“And you now have work from home,” he added. “It’s changed the nature of land use and development, particularly with residential development.”
“Are you suggesting, at least in part, that this community, a portion of which is used to and can afford to do as it pleases… now suddenly start walking more and taking public transportation?” asked commissioner Peter Lowe. “It seems to me that would be a leap of faith that belies reality.”
Ms DeLuca asked Mr. Olivo if he had studied the impacts on Church and Sherwood given they are narrow and are used as routes to Greenwich Hospital.
“But narrow streets are not necessarily a bad thing depending on how much traffic you have. Your guiding principles in the POCD talk about reducing road widths where you can. (Church and Sherwood) carry about 2,500 vehicles on a daily basis,” Olivo said. “These are low volume roadways. The Post Road carries about 20,000 a day, about 10 times much as these side streets.”
“To pull over and wait slows vehicles down. I know it’s frustrating, but that’s exactly what we want,” Olivo said. “When we talk about Church and Sherwood, what’s important to get right is that the volume associated with this project can be accommodated.”
Ma Alban suggested a separate meeting be scheduled to focus specifically on traffic.
Fire Dept Access
Stuart Johnson said the applicant had met with the Greenwich Fire Marshal, Rob Natale.
Mr. Macri noted there is not access for ladder trucks on the north side, adjacent to Sherwood Green condos. On the east there are utility lines that could be restrictive.
And, he said, “The south side has some restriction because of the covered carriage area. That seems of a concern to me.”
Mr. Johnson said Mr. Natale had seemed pleased the development would have access on three sides of the building.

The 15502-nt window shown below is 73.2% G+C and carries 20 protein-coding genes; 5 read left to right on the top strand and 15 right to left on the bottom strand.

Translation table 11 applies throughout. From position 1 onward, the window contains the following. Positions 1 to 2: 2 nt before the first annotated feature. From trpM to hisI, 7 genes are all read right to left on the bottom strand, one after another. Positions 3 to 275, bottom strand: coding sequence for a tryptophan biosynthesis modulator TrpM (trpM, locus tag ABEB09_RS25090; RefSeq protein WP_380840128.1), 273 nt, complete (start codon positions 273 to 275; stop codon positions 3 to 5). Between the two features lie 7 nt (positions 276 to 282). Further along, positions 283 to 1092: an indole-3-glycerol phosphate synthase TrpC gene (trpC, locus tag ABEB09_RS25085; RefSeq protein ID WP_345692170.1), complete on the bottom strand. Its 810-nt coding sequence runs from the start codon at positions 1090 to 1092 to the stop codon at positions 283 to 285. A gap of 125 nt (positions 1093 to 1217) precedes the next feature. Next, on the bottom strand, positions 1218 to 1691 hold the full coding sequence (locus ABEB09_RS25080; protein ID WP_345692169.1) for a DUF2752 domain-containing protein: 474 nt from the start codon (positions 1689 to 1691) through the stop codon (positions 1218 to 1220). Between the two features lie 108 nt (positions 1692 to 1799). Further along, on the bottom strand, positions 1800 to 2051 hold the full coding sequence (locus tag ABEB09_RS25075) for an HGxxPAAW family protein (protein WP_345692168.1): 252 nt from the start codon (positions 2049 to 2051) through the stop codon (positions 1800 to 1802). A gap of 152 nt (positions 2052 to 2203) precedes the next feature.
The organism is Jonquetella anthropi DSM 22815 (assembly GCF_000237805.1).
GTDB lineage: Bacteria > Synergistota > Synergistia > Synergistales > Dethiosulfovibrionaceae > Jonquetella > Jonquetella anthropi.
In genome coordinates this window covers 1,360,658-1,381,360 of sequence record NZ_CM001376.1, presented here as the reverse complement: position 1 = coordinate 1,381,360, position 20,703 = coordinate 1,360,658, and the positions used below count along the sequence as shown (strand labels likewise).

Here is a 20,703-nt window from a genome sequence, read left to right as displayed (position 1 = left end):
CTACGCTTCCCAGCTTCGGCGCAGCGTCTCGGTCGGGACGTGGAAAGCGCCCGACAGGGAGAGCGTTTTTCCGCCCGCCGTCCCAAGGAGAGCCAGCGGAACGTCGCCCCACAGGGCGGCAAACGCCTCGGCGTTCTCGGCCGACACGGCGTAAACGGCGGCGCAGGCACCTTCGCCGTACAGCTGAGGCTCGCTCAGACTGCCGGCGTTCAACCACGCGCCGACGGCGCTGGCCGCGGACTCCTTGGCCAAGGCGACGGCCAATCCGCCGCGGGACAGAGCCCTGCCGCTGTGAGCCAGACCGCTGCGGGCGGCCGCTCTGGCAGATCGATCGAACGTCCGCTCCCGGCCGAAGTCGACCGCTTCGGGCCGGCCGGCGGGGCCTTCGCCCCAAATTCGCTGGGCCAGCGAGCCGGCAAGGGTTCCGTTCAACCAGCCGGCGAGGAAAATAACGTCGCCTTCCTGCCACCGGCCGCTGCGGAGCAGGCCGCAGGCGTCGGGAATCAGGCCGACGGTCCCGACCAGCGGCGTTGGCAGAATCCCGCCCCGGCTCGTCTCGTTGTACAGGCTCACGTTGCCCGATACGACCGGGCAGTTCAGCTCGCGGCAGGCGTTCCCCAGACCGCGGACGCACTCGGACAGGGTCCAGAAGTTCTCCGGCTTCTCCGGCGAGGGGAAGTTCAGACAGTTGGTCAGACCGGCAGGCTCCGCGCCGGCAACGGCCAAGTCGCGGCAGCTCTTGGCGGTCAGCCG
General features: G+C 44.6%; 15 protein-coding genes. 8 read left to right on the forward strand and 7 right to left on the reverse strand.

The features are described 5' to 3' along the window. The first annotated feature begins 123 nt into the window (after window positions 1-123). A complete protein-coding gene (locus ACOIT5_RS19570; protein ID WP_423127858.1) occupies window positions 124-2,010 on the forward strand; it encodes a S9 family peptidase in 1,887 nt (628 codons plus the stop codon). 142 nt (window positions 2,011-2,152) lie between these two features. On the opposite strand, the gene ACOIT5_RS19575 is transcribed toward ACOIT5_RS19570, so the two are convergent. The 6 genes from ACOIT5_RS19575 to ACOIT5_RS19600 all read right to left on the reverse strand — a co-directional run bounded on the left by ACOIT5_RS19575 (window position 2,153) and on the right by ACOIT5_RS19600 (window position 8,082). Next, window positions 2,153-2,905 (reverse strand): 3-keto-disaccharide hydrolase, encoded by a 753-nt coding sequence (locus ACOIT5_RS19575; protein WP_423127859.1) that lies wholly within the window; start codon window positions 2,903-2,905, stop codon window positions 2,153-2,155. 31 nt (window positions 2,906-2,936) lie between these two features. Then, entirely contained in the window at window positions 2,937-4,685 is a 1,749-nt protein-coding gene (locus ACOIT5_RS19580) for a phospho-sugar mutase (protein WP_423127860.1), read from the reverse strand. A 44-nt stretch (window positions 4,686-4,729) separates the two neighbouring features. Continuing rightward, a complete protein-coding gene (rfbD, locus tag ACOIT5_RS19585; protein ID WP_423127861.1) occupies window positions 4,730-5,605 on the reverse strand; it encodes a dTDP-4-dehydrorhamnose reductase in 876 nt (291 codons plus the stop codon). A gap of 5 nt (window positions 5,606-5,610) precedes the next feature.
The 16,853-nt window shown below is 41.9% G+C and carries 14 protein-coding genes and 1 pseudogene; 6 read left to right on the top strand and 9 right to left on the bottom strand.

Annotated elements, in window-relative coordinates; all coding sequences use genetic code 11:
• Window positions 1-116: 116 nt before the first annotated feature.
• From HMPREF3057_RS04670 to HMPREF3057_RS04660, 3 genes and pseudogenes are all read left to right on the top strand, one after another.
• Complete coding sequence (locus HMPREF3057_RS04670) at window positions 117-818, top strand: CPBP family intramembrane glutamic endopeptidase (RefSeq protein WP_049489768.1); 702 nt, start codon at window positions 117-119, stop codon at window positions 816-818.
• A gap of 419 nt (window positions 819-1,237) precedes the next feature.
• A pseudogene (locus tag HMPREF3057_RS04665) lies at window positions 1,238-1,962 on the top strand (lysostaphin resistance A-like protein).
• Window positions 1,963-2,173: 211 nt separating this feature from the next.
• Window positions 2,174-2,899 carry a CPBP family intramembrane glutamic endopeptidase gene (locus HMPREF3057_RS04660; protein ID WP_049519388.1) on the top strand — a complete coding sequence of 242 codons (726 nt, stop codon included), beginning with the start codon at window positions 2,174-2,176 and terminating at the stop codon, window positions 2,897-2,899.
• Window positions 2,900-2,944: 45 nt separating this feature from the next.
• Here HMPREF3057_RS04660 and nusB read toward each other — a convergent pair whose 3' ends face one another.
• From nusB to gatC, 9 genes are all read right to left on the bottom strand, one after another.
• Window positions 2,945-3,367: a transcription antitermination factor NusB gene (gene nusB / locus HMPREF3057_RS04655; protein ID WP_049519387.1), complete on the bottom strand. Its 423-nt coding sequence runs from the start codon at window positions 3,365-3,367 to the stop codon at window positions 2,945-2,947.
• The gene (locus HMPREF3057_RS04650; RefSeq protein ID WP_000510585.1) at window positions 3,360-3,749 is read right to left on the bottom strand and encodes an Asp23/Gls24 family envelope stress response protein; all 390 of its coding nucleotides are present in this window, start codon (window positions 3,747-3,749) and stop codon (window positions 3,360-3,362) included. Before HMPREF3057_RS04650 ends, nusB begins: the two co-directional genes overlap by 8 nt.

“There is a seven story building across the way with less access than this proposed building,” Mr. Johnson said.
Commissioner Arnold Welles asked, “Have you checked with Greenwich Fire Dept if they could evacuate people from the roof in case of a major fire below?”
The rooftop is proposed to have an 8,000 sq ft amenity deck with a pickle ball court, fire pits, and a landscaped area.
Mr. Johnson said that had been discussed, and in that instance people would egress from stair towers.
He said the fire marshal did not classify the building as a “high rise,” which would require a different set of codes.
He said the 7th floor of the building is the highest level of the building that could be occupied, and it measured 74.5 feet tall, which is less than the 75 ft threshold that would qualify the building as a “high rise.”
Asked about code changes when a building is categorized as a high rise, Mr. Johnson said that would require additional pressurization and additional life safety and mechanical systems.
Johnson said at 74.5 ft tall, the building does comply with both building code and local codes.
“So you’re just 6 inches below 75 feet,” Macri said. “That’s a narrow margin.”
Putnam Court Easement
The issue of the easement to use Putnam Court was discussed. The Exchange for Women’s Work, a non-profit that owns 27 Sherwood and shares use of Putnam Court, has said deeds only give access to 1, 2, and 3 Putnam Court.
Haslun said residents of the 8-30g would have access from both Church and Sherwood, so traffic would be dispersed.
“It should not make for any more volume on (Putnam) Court,” he said.
“There’s a case from superior court in the 1950s when the court threw up their hands and said, ‘We don’t know who has rights,'” Haslun added. “We have easement rights and we intend to continue to use them.”
Mario Coppola, attorney for the neighbors commented on the topic of the easement for Putnam Court. He said he disagree with the applicant’s counsel. He cited a CT Supreme Court decision in 2001, Abbington Limited Partnership vs Heublein. “From what we see, I respectfully disagree with the applicant’s counsel and that it would not overburden the other parcel,” he said. “If the Women’s Exchange engage counsel, it’ll be clear that the applicant’s proposal would violate the easement that exists over that property.”